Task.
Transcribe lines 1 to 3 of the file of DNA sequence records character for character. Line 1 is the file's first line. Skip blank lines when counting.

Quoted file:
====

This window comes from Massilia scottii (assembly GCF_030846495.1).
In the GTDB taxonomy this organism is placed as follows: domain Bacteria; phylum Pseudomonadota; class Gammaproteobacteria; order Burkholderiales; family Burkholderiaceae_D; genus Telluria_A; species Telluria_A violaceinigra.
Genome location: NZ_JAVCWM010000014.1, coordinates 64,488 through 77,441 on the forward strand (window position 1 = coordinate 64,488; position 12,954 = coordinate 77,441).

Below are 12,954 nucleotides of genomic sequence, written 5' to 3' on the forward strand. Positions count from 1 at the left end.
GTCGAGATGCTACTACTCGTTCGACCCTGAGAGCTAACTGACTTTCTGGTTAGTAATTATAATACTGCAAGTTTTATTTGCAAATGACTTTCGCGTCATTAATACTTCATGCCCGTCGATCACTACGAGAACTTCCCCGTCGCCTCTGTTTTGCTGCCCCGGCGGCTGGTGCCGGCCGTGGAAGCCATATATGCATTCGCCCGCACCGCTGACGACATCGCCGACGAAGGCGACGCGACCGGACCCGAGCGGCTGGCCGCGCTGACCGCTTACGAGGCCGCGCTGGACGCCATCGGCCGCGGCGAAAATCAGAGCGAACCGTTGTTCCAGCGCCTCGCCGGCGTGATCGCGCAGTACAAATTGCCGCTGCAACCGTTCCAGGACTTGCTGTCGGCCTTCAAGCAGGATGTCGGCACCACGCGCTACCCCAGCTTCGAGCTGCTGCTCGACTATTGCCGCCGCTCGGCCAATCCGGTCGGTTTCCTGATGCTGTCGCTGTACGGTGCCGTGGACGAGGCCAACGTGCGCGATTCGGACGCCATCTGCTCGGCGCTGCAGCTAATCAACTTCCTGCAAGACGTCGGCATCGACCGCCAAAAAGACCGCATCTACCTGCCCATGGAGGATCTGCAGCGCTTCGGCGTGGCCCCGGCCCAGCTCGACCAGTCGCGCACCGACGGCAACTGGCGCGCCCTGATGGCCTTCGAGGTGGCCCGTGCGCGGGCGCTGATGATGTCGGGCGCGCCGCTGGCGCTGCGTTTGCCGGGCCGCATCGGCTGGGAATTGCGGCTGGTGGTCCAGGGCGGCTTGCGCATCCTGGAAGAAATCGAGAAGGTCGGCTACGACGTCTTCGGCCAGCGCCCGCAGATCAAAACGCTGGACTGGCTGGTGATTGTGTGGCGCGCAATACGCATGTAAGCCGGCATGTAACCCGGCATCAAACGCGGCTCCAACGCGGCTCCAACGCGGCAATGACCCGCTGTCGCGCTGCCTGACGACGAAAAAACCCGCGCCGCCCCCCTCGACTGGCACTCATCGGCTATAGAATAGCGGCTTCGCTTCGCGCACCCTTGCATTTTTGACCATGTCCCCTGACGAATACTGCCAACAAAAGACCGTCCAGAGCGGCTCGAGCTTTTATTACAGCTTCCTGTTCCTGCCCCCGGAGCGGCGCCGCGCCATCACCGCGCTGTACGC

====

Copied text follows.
This window comes from Massilia scottii (assembly GCF_030846495.1).
In the GTDB taxonomy this organism is placed as follows: domain Bacteria; phylum Pseudomonadota; class Gammaproteobacteria; order Burkholderiales; family Burkholderiaceae_D; genus Telluria_A; species Telluria_A violaceinigra.
Genome location: NZ_JAVCWM010000014.1, coordinates 64,488 through 77,441 on the forward strand (window position 1 = coordinate 64,488; position 12,954 = coordinate 77,441).